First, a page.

Hi, maybe you could write him a letter and put all your reasons in that and just refer him to it. He can't argue back and forth with a letter and maybe it will sink in one day?

ravenmum Sun 14-Aug-16 12:31:20

I tried writing a letter. I'm not sure he even read it. But that doesn't matter, as what he thinks is no longer my problem.

ImperialBlether Sun 14-Aug-16 12:35:25

I would wait until he was giving a really good display of not listening to you and then say, "I can't do this any more. I can't be with someone who doesn't listen to me. I want to live separately now."

He needs to see a cause and effect.

Jeeve5 Sun 14-Aug-16 12:49:07

Hi Fran,
Some valuable posts above.
I'm slightly further advanced in the process but similar circumstances.
It appears that you have raised your concerns over the years.
In my situation I then focussed upon my objective of the swiftest most amicable divorce possible.
Adopting your friends approach has helped achieve this😃.
Plus after such a long wait I've never had the 'am I doing the right thing '!
Best of luck to you 💐.

gamerchick Sun 14-Aug-16 12:56:44

You don't need his agreement to end a relationship. My ex knew why I wanted rid, he's a cunt and I told him he was a cunt. He still took SOME getting rid of though. abusive dickheads are like one of those rodent glue traps, well sticky.

FranGoldsmith Sun 14-Aug-16 13:11:23

Thanks so much everyone for taking the time to share your thoughts and personal experiences.

I'd really like him to recognise how it is for me, living with him, but I know he won't. Handywoman, thanks for what you said - it's confirmed that there isn't any point in trying to get him to acknowledge anything from my point of view.

Oh and I already did the letter a year ago smile He went through it point by point and minimised every single one. I was left feeling silly and like I had kicked up an emotional fuss over nothing. It was weeks before I realised how clever he had been.

I think the most amicable method is the best approach, as you say Jeeve. He doesn't accept criticism at all well - in fact, he becomes intent on proving wrong whoever has slighted him to the point of obsession (that includes me, colleagues, managers, etc.) - so an easy exit is probably best for me.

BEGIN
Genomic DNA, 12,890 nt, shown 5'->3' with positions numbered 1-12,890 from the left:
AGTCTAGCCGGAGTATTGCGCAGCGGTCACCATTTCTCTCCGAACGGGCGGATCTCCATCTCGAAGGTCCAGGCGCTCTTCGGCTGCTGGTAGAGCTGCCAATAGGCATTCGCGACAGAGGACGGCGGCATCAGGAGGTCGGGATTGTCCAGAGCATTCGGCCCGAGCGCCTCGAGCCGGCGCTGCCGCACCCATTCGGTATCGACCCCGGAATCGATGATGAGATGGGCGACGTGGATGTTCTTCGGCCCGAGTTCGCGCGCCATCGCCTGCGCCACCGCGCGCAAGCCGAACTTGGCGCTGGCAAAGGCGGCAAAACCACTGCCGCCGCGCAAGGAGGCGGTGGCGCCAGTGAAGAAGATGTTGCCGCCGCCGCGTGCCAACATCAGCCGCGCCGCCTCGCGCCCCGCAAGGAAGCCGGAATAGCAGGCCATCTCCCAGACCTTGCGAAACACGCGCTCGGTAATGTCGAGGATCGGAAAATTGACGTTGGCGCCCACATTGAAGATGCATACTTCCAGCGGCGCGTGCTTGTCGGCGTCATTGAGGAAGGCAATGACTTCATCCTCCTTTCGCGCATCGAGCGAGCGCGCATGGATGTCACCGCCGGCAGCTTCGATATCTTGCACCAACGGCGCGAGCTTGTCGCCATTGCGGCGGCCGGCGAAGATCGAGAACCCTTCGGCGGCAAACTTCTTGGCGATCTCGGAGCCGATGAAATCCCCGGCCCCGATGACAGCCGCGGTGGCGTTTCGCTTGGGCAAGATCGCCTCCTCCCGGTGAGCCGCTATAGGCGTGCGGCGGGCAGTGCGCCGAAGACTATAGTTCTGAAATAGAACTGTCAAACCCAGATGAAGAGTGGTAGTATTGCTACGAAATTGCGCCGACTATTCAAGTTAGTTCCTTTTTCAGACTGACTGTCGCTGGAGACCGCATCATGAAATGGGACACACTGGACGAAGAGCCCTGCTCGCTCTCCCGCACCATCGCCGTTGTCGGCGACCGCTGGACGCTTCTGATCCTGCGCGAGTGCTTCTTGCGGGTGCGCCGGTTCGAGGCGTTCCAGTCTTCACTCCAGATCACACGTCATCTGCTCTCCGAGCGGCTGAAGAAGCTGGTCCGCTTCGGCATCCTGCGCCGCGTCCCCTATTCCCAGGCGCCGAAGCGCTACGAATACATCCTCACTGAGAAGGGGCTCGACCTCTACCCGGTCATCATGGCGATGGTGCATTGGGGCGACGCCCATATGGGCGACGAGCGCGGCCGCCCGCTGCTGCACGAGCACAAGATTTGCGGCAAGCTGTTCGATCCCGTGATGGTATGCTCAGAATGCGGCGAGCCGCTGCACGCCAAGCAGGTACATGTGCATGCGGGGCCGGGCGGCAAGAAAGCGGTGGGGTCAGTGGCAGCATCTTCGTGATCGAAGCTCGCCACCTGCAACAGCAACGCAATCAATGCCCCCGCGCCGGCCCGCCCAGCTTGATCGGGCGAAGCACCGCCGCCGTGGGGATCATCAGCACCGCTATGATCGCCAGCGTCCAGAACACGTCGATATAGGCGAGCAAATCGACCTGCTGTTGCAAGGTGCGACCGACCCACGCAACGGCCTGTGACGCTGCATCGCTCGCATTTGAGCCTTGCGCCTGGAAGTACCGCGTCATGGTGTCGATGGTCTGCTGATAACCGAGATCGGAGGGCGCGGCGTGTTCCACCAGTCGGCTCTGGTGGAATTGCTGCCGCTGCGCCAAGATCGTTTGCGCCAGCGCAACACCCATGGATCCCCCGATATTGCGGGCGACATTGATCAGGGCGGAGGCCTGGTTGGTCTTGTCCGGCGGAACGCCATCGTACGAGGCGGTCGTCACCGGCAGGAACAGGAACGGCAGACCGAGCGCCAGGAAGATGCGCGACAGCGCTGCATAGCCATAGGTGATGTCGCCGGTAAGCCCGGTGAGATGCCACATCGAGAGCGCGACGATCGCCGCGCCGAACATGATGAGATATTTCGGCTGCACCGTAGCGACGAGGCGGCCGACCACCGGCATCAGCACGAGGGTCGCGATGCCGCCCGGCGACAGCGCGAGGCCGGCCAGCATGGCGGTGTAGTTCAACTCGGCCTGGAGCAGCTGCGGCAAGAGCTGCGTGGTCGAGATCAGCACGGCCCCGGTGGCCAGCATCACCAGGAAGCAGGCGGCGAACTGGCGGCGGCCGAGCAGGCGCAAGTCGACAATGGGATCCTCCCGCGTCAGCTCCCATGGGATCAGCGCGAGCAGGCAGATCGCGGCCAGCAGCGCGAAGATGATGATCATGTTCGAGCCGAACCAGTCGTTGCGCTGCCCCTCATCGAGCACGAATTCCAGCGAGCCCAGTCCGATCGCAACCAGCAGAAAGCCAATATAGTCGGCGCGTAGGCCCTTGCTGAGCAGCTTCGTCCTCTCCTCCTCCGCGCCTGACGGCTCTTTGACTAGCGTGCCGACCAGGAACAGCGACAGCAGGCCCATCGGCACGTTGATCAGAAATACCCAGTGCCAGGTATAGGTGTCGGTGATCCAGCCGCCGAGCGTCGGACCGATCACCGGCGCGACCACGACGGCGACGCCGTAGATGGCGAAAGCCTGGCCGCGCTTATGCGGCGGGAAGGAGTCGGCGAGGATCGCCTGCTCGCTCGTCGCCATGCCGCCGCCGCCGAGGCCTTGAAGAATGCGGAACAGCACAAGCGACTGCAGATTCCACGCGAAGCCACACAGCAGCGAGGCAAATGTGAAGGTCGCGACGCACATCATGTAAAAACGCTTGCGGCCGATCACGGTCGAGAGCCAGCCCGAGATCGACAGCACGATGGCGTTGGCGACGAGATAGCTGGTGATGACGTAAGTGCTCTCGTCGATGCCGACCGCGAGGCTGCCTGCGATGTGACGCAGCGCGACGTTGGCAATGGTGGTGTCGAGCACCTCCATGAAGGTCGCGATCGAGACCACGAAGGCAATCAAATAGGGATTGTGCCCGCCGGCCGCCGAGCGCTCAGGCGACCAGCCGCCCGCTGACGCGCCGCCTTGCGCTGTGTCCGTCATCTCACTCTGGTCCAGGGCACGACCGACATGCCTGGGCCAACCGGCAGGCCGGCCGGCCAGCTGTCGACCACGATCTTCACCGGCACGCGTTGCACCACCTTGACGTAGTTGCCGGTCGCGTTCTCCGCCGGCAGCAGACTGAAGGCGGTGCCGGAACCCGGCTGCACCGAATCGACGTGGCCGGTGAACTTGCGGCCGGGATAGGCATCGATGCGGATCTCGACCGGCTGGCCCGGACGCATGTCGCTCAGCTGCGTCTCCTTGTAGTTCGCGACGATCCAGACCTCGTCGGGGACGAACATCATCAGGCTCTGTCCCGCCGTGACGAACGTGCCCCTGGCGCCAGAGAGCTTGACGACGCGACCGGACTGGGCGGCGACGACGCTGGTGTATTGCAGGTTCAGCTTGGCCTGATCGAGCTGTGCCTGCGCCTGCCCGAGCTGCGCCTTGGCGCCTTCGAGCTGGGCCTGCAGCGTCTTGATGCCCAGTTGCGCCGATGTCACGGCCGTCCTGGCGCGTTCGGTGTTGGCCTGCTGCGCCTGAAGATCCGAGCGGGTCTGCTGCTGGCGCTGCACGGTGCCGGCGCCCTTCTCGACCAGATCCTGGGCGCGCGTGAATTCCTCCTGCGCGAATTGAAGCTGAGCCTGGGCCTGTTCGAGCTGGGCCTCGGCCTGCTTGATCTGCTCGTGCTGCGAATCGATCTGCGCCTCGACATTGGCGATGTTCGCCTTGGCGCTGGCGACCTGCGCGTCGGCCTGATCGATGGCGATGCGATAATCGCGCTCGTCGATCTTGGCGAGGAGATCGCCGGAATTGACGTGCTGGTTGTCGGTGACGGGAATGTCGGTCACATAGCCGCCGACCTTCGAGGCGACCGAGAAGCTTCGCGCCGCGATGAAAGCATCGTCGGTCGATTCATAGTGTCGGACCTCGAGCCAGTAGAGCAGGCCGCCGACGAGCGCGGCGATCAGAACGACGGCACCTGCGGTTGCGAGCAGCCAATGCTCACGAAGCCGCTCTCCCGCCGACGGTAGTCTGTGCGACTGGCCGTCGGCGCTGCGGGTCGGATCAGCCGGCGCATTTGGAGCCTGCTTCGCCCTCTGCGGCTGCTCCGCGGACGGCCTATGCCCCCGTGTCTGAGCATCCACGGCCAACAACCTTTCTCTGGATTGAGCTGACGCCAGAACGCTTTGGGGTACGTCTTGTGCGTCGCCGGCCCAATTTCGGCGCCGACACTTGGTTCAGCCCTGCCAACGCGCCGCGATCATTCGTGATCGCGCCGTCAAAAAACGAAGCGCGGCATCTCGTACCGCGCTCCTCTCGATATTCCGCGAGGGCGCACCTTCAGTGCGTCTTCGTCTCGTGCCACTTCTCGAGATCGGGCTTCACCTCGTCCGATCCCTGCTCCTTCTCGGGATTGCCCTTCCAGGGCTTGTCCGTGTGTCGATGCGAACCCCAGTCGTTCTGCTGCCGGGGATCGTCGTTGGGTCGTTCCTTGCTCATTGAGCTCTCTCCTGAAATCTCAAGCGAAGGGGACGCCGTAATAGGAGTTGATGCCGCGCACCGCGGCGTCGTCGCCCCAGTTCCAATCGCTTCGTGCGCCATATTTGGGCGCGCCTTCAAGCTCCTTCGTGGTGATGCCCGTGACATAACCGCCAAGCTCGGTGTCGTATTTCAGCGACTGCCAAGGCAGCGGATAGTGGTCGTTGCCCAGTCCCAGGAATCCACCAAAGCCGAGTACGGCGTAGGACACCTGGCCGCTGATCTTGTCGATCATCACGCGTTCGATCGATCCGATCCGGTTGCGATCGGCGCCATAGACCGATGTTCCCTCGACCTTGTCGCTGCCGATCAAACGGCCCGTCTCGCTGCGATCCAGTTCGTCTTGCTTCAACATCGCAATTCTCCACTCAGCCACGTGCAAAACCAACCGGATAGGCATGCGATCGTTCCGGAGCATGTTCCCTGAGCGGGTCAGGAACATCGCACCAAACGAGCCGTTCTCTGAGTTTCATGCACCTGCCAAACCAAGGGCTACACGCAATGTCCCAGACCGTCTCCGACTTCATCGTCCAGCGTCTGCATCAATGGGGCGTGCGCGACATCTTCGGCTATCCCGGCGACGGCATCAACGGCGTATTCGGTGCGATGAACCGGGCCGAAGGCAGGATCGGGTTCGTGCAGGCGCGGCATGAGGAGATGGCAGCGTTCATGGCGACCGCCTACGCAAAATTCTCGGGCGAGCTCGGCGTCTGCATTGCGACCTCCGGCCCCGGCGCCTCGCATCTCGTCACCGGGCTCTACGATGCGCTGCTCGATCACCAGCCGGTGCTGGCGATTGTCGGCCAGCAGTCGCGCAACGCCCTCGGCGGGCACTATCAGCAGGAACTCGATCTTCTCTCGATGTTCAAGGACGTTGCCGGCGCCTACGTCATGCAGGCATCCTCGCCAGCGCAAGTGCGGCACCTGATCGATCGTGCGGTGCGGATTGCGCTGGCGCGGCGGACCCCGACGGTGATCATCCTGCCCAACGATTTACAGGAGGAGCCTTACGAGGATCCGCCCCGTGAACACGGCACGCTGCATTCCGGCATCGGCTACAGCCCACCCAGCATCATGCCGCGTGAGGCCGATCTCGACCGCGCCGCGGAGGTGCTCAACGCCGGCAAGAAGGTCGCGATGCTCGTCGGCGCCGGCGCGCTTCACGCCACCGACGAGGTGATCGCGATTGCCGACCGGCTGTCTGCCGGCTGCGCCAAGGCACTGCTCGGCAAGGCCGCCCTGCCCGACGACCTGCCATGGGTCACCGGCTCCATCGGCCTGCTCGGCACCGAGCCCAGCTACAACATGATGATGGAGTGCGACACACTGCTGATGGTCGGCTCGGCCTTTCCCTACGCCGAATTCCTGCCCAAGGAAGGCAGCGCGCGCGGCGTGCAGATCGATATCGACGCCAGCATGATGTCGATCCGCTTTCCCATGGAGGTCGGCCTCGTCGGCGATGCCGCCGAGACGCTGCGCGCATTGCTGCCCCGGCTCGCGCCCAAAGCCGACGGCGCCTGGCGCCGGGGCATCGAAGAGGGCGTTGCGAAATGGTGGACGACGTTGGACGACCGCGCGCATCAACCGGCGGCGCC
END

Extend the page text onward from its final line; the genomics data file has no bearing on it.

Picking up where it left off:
HandyWoman Sun 14-Aug-16 13:18:44

I disagree he needs to see cause and effect. He isn't a child. He understands English. OP has raised concerns. He chose to ignore. Now is not the time to hope he will see the light. In fact will possibly go through life saying 'I don't know why my wife left me'.

Go for it, OP. flowers

OMGSame Sun 14-Aug-16 13:18:46

I'm in exactly the same situation OP. No advice but wishing you well. I'm working up the courage to do exactly the same thing.

FranGoldsmith Sun 14-Aug-16 13:24:10

Thank you, OMG, wishing you all the best too.

TheSilveryPussycat Sun 14-Aug-16 13:33:42

You've tried everything. So did I. I tried for 2 decades.

You've actually told him the reasons, time and again. You are left with the main and final one, he won't address these reasons.

It took MN to point out that I didn't need his permission to divorce him. The reasons - or some of them - were listed on the Unreasonable Behaviour section of the divorce petition.

3weeksthankgod Sun 14-Aug-16 14:08:27

I think it's best to stick to, it's over for me. Exh only listened to me a year after he left when he decided he wanted to come back. He fell over himself trying to do things differently. Sadly it was too late for me as my feelings had gone.

I never told him some of the really personal stuff though as it felt cruel eg lack of hygiene.

3weeksthankgod Sun 14-Aug-16 14:09:46

I don't think he'll acknowledge any of it op unless he is genuinely scared of losing you.

SusieQwhereareyou Sun 14-Aug-16 18:44:54

I told my husband repeatedly over the years that if things didn't change (alcohol issues), it would destroy everything. Yet when I told him it had got to that point, it was like it had come out of the blue. He didn't care while he thought he was getting away with it, and so didn't listen to me.

8FencingWire Sun 14-Aug-16 19:03:27

I just turned around and gave him the date I was leaving. He wasn't listening. he was acting as if I was 'having one of my moments' how he delightfully put it.
I didn't explain myself, I didn't engage at all, just did my own thing.

liletsthepink Sun 14-Aug-16 19:11:20

Op, it's better to say 'I don't love you anymore and I want a divorce. You'll be hearing from my solicitor soon'. That way you are being very clear about what is happening and that there is no way back for the marriage. Have you consulted a lawyer yet?